As noted above, OFAC issued and amended a number of general licenses that authorize certain types of activities, including the wind-down of preexisting contracts or operations with the GOV (but NOT with previously designated SDNs). Key general licenses include:

  • General License 28: Authorizes all transactions and activities prohibited by Executive Order 13884 that are ordinarily incident and necessary to the wind-down of operations, contracts, or other agreements involving the GOV that were in effect prior to 5 August2019. This general license expires on 4 September 2019, so authorized activities have to be completed before that date. Please note that OFAC's guidance makes it clear that this wind-down does not extend the previously expired wind-down authorization for activities with Petróleos de Venezuela, S.A. (PdVSA); this general license only provides authority for wind-down of activities with GOV entities that are not SDNs.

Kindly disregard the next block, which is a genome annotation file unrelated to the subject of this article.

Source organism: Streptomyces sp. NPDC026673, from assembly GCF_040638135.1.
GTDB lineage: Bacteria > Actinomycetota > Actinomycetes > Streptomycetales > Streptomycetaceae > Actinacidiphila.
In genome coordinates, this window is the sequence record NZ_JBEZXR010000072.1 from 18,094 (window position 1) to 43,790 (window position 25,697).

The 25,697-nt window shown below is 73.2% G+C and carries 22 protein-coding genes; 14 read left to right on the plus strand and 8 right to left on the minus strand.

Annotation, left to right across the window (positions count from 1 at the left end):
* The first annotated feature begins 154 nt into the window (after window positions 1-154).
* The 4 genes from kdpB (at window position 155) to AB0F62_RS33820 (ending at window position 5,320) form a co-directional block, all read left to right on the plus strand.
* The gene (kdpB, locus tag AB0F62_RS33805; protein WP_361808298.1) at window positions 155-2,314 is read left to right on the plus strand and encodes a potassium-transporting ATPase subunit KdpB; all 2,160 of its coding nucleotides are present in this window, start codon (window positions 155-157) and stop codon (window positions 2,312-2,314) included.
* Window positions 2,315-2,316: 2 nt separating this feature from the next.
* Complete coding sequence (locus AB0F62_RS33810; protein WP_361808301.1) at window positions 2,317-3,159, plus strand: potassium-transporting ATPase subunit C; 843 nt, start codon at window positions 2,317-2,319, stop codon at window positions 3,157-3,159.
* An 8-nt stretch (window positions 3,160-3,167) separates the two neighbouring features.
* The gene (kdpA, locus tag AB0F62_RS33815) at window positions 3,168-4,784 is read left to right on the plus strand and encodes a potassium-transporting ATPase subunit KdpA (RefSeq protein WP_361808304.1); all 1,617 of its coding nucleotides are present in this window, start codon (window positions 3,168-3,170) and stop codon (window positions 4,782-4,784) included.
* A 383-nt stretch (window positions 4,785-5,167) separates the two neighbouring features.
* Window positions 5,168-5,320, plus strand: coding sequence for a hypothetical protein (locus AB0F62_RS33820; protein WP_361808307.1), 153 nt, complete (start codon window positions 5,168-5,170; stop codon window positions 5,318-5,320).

• General License 4C: Authorizes certain transactions involving GOV and certain SDN banks for the export or reexport of agricultural commodities, medicine, medical devices, replacement parts and components, and software updates for medical devices.
  • General License 30 and 33: Authorize use of ports and airports in Venezuela, as well as payments for overflights of Venezuela or emergency landings in Venezuela by aircraft registered in the United States.